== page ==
Unlike most energy-related MLPs, Eagle Rock Energy Partners LP (EROC) operates in both the upstream and midstream segments of the energy business. Roughly 60 percent of the partnership's total operating income comes from oil, gas and NGL production, while its gathering pipelines and processing facilities account for the remaining 40 percent.
Eagle Rock Energy Partners is a far stronger company than it was two years ago. The MLP went public in late 2006, and the bull market for energy commodities enabled the firm to boost its quarterly payout steadily throughout 2007. But two obstacles tripped up the MLP in 2008: significant exposure to oil and gas prices, and a heavy reliance on short-term lines of credit with banks.
By their very nature, upstream operations have some exposure to commodity prices. Some partnerships such as Linn Energy LLC (LINE) limit their exposure to fluctuations in oil, gas and NGL prices by hedging future production. Eagle Rock Energy Partners doesn't fully hedge its expected output, a strategic decision that decimated the firm's cash flow when oil and gas prices collapsed in later 2008 and early 2009.
Eagle Rock Energy Partners' midstream business also has some built-in exposure to commodity prices, as a slowdown in drilling activity reduces the number of wells hooked up to the MLP's gathering system and weighs on throughput. In 2008-09, the firm's processing margins also suffered because of the collapse in energy prices.
The MLP's debt structure compounded these problems. At the beginning of 2010, Eagle Rock Energy Partners' outstanding credit facility accounted for 60 percent of the firm's $1.2 billion enterprise value. This outsized debt amounted to more than 4.5 times the MLP's earnings before interest, taxation, depreciation and amortization (EBITDA).
Credit facilities are subject to periodic evaluations and potential redetermination. At the height of the financial crisis, Eagle Rock Energy Partners faced an unwelcome liquidity crisis, as the MLP's lenders slashed its credit facility.
To conserve cash, the firm in early 2009 cut its quarterly to $0.021136 per unit from almost $0.35 per unit. This news sent the stock plummeting to a low of $2.24 per unit from a high of about $23 per unit.
In 2010 Eagle Rock Energy Partners completed a series of transactions that drastically altered the MLP's risk profile. The firm sold off its volatile minerals business for $174.5 million, raised another $53.9 million by issuing common units and warrants, and eliminated its incentive distribution rights - fees an MLP pays to its general partner for managing daily operations.
Today, Eagle Rock Energy Partners' credit facility is only 24 percent of the firm's enterprise value. The partnership's leverage ratio has declined to less than 3.5 times EBITDA.
As market conditions improved, Eagle Rock Energy Partners has returned to growth mode, expanding its midstream and upstream businesses via acquisitions and organic projects. The MLP now disburses a quarterly payout of $0.22 per unit, and management aims to growth the distribution to $0.25 per unit by early 2012.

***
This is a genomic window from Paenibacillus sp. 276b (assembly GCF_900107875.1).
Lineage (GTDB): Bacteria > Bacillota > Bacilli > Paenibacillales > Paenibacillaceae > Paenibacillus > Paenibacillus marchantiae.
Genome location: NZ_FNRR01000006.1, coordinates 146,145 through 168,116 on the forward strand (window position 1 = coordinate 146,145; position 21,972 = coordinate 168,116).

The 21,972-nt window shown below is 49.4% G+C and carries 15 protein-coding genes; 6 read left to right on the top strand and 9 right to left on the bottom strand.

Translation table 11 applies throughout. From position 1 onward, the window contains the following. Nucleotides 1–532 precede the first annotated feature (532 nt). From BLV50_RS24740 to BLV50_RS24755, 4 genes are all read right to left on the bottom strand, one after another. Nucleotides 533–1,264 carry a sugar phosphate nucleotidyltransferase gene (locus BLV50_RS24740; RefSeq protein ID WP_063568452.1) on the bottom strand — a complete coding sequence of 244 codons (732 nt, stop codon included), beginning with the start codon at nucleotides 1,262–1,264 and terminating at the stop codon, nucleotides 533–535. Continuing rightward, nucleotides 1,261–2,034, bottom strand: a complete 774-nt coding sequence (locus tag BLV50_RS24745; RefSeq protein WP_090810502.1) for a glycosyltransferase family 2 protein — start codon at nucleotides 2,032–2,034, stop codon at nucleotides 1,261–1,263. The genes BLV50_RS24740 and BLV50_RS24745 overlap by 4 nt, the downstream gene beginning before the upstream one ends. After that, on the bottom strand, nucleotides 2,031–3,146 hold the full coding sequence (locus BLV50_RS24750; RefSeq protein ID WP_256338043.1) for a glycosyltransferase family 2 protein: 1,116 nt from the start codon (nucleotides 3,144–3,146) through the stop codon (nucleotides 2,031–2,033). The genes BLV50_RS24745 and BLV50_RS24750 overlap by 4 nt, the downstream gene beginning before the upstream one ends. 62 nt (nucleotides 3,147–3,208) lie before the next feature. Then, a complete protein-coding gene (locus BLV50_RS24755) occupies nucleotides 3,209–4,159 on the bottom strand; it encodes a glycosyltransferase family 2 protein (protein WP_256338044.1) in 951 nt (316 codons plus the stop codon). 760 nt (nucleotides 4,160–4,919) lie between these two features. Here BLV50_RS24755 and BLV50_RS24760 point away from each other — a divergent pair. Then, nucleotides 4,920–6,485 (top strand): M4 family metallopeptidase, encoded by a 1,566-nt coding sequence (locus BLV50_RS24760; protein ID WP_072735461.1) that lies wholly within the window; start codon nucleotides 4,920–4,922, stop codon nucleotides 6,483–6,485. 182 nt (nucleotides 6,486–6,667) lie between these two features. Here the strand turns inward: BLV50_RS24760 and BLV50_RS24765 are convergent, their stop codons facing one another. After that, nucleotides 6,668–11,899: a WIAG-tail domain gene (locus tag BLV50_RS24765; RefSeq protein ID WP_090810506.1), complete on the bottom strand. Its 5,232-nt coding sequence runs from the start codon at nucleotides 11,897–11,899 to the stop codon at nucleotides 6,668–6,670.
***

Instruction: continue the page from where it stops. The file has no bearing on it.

Although Eagle Rock Energy Partners has reduced its business and financial risks, the stock's valuation continues to suffer from the stigma of the MLP's troubles in 2008-09.
Eagle Rock Energy Partners' upstream segment comprises 591 operated oil and natural gas wells and the equivalent of 371 billion cubic feet of natural gas reserves. Gas accounts for about 63 percent of the MLP's total reserves, while oil accounts for 19 percent of this resource base and NGLs represent 18 percent. Daily production in 2011 averaged 85 million cubic feet of natural gas equivalent.
As explained in Jim Fink's article, Natural Gas Prices Will Rise in 2015 on LNG Exports, U.S. natural gas prices will likely remain depressed for at least the next few years, thanks to reduced demand during the unseasonably warm 2011-12 winter and rising production from the nation's prolific shale plays. Based on my outlook for natural gas prices, Eagle Rock Energy Partners' significant exposure to this out-of-favor commodity is a red flag.
Fortunately, the MLP has hedged 81 percent of its estimated natural gas and ethane output at an average price of $5.82 per million British thermal units-more than double the current price of natural gas. The firm has hedged about 70 percent of the firm's estimated gas and ethane production in 2013, 43 percent in 2014 and 24 percent in 2015. Eagle Rock Energy Partners has also hedged about 87 percent of its expected oil and NGL production in 2012.
More important, Eagle Rock Energy Partners has a significant inventory of drilling prospects in the Cana Shale and the Golden Trend in Oklahoma, two liquids-rich plays that offer superior wellhead economics.
Continental Resources (CLR), Devon Energy Corp (DVN) and other independent exploration and production firms are spearheading development in the Cana
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